The Institute for Leadership and Service has a new lineup of guests for its Pathways to Purpose speakers for the spring semester.
Pathways to Purpose is the institute’s speaker initiative, aimed at creating connections among students, faculty, speakers and staff in regards to meaningful work and life after college.
“(Speakers are intended to) open up ideas about how you can carve a meaningful pathway to purpose in your own life,” Director of the Institute of Leadership and Service Elizabeth Lynn told The Torch in September.
This semester’s speaker series kicked off Wednesday, Jan. 25 with Deborah Fisher presenting “Art and Civic Life: Becoming a Creative Activist.” The talk focused on Fisher’s work helping local artists enact social change through their art.
The university circulated a press release last month detailing the rest of the speaker series.
“The speaker series invites to campus field experts and service-based leaders who respond to the deepest challenges of our time and help to inspire students to pursue purposeful work,” the press release said. The topics cover a wide variety of topics that examine social issues while working to hone professional development.
The next talk, slated for Feb. 22, is “First Do No Harm: Health Policy for Better Healthcare,” with speaker Janice Phillips. Phillips has worked in various areas of the healthcare world, and aims to better the healthcare system through policy while in her current position as the director of government and regulatory affairs for CGFNS International Inc. -- the Commission on Graduates of Foreign Nursing Schools.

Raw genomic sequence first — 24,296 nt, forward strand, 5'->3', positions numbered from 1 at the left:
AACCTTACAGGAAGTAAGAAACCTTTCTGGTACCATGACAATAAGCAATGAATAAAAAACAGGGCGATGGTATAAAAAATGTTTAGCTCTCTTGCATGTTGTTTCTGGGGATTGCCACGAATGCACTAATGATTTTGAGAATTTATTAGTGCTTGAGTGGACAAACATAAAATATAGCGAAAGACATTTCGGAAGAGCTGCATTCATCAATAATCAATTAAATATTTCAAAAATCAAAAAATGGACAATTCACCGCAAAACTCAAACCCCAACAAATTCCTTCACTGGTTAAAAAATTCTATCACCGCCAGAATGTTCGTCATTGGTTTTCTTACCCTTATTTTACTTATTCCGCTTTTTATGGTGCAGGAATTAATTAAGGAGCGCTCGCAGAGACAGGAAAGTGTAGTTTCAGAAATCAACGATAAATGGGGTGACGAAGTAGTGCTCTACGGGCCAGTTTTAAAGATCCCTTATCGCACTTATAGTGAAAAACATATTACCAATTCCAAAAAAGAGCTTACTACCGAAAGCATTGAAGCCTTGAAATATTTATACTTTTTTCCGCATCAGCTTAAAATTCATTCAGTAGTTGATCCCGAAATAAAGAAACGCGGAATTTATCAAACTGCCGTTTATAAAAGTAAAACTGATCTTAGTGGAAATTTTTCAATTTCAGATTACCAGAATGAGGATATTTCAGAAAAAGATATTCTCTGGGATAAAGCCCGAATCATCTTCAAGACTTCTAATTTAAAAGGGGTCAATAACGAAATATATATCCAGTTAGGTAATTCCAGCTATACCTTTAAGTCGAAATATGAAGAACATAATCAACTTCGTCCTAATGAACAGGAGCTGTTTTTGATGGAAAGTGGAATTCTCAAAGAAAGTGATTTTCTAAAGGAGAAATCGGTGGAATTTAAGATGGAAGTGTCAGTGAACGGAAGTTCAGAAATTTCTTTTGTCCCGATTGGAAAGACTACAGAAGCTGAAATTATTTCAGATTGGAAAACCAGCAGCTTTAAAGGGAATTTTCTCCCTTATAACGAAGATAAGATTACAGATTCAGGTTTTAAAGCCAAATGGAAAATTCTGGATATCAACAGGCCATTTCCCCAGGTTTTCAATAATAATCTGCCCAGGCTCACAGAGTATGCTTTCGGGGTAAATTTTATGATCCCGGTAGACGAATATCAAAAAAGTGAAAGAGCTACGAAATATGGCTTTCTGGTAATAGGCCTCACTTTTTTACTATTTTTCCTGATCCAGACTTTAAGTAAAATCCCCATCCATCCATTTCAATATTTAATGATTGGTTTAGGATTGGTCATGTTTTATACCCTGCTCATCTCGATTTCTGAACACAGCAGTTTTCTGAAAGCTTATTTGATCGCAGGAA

Valpo grad Hannah Cartwright ‘08 is scheduled to speak on March 29, giving a presentation called “Advocating for the Immigrant: How One Alum Became a Lawyer for the Marginalized.” Cartwright, who works as a staff attorney in the Detained Programs of the Pennsylvania Immigration Resource Center, will speak on her experience providing legal assistance to immigrants.
Another Valpo grad, Amy Sample Ward ‘05, presents on April 5. Her talk, “Making Non-Profits Next-Level: Using Technology for Lasting Change” will focus on technology’s role in creating positive change in the non-profit sector.
The final speaker for this year is Rev. Eugene Cho, lead pastor at Quest Church in Seattle. His talk on April 19 is titled “Overrated: Are We More in Love With the Idea of Changing the World than Actually Changing the World?” The talk shares a title with his first book. Cho’s focus is global poverty relief.
All events take place at 5:30 p.m. in the Helge Center and are free of charge.